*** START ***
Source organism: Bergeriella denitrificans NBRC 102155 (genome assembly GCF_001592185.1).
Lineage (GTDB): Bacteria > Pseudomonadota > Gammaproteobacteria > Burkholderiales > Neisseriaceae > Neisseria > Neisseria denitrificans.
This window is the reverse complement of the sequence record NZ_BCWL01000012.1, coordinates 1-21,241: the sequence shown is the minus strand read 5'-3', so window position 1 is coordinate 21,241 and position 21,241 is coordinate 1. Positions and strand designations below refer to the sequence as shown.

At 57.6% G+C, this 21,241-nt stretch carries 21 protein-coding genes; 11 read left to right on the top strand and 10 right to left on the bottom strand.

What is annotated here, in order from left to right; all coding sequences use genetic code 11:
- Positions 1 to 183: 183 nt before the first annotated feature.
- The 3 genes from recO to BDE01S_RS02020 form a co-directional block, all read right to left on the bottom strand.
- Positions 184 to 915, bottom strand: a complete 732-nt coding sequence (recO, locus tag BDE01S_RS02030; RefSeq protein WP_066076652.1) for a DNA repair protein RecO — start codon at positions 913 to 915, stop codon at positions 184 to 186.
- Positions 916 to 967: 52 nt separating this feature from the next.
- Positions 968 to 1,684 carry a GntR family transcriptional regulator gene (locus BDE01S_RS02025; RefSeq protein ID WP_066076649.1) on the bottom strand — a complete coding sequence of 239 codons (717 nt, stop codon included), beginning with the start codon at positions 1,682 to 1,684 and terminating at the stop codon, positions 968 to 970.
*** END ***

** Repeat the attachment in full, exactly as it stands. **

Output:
Source organism: Bergeriella denitrificans NBRC 102155 (genome assembly GCF_001592185.1).
Lineage (GTDB): Bacteria > Pseudomonadota > Gammaproteobacteria > Burkholderiales > Neisseriaceae > Neisseria > Neisseria denitrificans.
This window is the reverse complement of the sequence record NZ_BCWL01000012.1, coordinates 1-21,241: the sequence shown is the minus strand read 5'-3', so window position 1 is coordinate 21,241 and position 21,241 is coordinate 1. Positions and strand designations below refer to the sequence as shown.

At 57.6% G+C, this 21,241-nt stretch carries 21 protein-coding genes; 11 read left to right on the top strand and 10 right to left on the bottom strand.

What is annotated here, in order from left to right; all coding sequences use genetic code 11:
- Positions 1 to 183: 183 nt before the first annotated feature.
- The 3 genes from recO to BDE01S_RS02020 form a co-directional block, all read right to left on the bottom strand.
- Positions 184 to 915, bottom strand: a complete 732-nt coding sequence (recO, locus tag BDE01S_RS02030; RefSeq protein WP_066076652.1) for a DNA repair protein RecO — start codon at positions 913 to 915, stop codon at positions 184 to 186.
- Positions 916 to 967: 52 nt separating this feature from the next.
- Positions 968 to 1,684 carry a GntR family transcriptional regulator gene (locus BDE01S_RS02025; RefSeq protein ID WP_066076649.1) on the bottom strand — a complete coding sequence of 239 codons (717 nt, stop codon included), beginning with the start codon at positions 1,682 to 1,684 and terminating at the stop codon, positions 968 to 970.